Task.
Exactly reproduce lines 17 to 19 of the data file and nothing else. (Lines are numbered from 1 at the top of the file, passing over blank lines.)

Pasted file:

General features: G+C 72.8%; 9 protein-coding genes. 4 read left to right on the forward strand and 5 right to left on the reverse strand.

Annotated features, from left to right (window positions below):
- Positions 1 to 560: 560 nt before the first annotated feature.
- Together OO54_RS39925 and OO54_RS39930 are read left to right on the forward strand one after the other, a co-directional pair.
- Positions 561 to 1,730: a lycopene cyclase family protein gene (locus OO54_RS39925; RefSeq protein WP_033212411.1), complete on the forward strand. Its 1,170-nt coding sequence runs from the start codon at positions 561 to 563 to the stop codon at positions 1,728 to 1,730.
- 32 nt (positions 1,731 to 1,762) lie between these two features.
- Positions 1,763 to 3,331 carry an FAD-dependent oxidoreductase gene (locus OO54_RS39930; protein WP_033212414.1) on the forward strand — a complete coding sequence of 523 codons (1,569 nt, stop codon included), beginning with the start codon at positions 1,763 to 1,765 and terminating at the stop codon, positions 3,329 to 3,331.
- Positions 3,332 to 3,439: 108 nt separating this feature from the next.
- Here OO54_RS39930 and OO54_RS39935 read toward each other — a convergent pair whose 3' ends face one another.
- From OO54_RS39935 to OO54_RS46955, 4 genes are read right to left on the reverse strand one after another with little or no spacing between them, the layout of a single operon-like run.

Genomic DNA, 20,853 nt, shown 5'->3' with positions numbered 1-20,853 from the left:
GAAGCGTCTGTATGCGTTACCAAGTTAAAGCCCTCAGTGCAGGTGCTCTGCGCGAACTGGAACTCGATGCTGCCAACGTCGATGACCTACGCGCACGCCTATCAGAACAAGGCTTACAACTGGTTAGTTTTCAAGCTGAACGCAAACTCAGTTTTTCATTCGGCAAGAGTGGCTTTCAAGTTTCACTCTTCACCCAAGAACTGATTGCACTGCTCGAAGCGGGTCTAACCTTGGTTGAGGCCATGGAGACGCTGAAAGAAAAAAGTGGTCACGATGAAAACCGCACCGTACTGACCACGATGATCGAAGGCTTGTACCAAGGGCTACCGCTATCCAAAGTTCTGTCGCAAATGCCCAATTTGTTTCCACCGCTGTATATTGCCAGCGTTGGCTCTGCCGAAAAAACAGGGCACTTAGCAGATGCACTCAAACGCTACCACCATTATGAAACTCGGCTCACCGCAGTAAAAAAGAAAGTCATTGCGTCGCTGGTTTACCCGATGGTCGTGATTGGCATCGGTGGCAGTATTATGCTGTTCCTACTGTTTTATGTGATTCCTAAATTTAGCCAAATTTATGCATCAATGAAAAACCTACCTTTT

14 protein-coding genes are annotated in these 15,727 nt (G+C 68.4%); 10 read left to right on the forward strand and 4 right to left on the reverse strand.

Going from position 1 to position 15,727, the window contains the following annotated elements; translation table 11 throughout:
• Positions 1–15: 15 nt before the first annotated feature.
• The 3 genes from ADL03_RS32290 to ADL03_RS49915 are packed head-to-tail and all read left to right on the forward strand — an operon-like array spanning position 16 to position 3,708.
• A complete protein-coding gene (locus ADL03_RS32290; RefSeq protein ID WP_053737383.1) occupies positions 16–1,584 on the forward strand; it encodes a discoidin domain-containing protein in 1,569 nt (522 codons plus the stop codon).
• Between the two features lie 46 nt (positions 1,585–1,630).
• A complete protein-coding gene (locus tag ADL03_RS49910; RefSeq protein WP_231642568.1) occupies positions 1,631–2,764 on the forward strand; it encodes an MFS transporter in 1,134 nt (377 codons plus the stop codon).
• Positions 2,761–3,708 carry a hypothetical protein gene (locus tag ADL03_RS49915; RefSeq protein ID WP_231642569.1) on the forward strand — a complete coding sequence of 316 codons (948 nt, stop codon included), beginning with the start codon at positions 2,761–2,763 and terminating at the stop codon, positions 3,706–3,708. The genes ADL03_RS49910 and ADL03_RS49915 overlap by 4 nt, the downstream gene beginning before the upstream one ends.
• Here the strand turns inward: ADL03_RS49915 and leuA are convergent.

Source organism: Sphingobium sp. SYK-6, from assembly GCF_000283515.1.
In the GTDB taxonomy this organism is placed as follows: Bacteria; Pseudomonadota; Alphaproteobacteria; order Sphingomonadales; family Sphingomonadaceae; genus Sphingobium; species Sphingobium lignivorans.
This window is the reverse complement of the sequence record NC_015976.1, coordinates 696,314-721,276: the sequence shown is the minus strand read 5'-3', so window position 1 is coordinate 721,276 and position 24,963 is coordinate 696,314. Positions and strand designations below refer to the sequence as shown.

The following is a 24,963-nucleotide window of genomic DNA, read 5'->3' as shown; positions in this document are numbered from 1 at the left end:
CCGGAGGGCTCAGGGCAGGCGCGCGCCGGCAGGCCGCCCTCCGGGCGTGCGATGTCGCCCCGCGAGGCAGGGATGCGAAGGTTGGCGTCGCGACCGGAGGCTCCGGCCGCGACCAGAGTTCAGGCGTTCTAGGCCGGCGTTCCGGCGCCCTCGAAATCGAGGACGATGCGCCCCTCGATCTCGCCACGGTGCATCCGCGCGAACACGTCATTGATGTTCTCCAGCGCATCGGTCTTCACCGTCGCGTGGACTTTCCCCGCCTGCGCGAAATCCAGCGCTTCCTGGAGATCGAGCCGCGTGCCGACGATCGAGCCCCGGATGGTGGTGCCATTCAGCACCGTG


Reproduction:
• A complete protein-coding gene (locus ADL03_RS32290; RefSeq protein ID WP_053737383.1) occupies positions 16–1,584 on the forward strand; it encodes a discoidin domain-containing protein in 1,569 nt (522 codons plus the stop codon).
• Between the two features lie 46 nt (positions 1,585–1,630).
• A complete protein-coding gene (locus tag ADL03_RS49910; RefSeq protein WP_231642568.1) occupies positions 1,631–2,764 on the forward strand; it encodes an MFS transporter in 1,134 nt (377 codons plus the stop codon).